If you have recently lost a close loved one you are likely going through a period of grief and heightened emotions. At some point, however, you may also begin to consider the practical and legal ramifications of your loved one’s death. For example, you may begin to wonder what your loved one left you in his or her Will. Because you may be reluctant to ask about your inheritance for fear that asking may sound insensitive, you may start wondering “How can I find out what my inheritance is?”
There are a number of reasons why an heir or beneficiary would want to know what was left to him/her when a loved one dies. The death of a close family member is often a time of great uncertainty. Knowing what your inheritance will be takes away some of that uncertainty. It is important to note, however, that there is no way to find out the contents of a Last Will and Testament for someone who is still alive unless the Testator (the person who executed the Will) chooses to share that information with you. After death, however, a Will becomes public record once it has been admitted to court for probate. Therefore, anyone may request a copy of a Will once it has been admitted to probate. Often, a Will may be obtained through an online search of the public records in the county where the decedent’s estate is being probated. If not, it can usually be obtained through a request in writing.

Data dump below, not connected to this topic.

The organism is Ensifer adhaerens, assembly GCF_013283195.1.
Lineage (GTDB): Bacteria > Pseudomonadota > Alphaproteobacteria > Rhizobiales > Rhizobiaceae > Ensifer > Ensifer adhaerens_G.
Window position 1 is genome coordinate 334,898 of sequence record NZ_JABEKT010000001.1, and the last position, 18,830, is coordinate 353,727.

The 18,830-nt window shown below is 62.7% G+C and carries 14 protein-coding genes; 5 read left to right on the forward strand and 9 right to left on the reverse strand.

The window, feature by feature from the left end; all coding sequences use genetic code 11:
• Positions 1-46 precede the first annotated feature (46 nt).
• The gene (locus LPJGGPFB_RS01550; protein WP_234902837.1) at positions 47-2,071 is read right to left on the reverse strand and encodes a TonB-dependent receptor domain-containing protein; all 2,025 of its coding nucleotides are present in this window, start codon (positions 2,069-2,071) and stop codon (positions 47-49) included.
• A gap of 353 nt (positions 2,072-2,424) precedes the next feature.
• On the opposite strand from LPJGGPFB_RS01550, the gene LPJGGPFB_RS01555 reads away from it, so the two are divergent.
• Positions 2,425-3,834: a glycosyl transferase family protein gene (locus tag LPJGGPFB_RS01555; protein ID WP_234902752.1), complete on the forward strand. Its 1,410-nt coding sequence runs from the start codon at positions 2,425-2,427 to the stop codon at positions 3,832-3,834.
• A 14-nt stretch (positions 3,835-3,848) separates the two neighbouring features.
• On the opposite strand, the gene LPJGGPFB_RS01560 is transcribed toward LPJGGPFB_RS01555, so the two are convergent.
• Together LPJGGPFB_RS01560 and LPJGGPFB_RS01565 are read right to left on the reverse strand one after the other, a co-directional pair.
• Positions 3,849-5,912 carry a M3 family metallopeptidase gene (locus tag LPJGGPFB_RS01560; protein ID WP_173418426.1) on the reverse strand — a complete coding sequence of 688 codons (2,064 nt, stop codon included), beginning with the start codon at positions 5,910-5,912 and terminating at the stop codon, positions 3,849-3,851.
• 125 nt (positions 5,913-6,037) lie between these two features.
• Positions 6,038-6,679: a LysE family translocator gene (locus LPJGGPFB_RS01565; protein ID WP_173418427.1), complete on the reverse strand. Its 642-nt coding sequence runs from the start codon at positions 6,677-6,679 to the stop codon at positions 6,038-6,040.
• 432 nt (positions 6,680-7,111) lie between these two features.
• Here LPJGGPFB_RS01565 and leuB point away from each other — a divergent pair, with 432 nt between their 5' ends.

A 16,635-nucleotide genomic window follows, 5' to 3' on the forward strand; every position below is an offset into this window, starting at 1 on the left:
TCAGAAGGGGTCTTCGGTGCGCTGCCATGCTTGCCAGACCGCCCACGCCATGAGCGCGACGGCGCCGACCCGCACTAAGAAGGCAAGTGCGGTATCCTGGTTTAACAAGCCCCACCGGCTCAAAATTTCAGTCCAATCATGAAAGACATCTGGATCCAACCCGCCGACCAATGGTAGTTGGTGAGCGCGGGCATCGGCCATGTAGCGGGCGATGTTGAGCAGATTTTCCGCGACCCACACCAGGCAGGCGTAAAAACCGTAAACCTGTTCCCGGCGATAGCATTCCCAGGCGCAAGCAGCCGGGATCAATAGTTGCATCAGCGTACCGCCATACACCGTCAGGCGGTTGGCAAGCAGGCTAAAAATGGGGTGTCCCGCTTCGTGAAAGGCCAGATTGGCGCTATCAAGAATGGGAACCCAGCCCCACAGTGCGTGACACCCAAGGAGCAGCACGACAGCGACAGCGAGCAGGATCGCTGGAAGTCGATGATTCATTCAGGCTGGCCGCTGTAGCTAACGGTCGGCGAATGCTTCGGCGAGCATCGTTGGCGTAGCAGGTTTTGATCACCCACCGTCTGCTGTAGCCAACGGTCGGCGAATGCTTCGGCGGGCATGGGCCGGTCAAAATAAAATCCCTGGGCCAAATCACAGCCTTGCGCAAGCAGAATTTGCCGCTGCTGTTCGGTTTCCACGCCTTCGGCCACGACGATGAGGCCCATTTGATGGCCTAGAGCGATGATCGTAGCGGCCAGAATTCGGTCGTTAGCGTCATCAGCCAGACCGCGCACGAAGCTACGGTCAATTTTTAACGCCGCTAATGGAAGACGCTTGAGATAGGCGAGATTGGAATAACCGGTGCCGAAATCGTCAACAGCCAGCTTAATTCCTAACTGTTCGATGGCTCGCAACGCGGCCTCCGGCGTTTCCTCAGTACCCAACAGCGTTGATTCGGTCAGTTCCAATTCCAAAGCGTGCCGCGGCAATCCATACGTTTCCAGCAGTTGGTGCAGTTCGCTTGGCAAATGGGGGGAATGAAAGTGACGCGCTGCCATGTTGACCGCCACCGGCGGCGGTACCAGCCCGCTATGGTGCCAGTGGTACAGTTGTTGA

The details of your inheritance, however, may not be found in the decedent’s Will. Many people choose to include a trust agreement in their estate plan. When that is the case, your inheritance may be found in the trust terms instead of in the decedent’s Will. As a beneficiary of a trust, you should hear from the Trustee of the trust shortly after the Maker’s (the person who created the trust) death. The Trustee has a duty to the beneficiaries to communicate with them and to abide by the terms of the trust with regard to distributions from the trust.
In the event that your loved one died intestate, or without leaving behind a valid Last Will and testament, the New York laws of intestate succession will determine if you are an heir to the estate and, if so, what percentage of the estate you will receive.
If you have additional questions or concerns about a potential inheritance, or about estate planning in general, contact the experienced New York estate planning attorneys at The Law Offices of Saul Kobrick, P.C. by calling 800-295-1917 to schedule your appointment.
Latest posts by Saul Kobrick (see all)
- When Should I Start Accepting Social Security Retirement Benefits? - August 22, 2019
- Who Administers an Estate If There Is No Will? - July 30, 2019
- What Documents Are Needed for Estate Planning? - July 16, 2019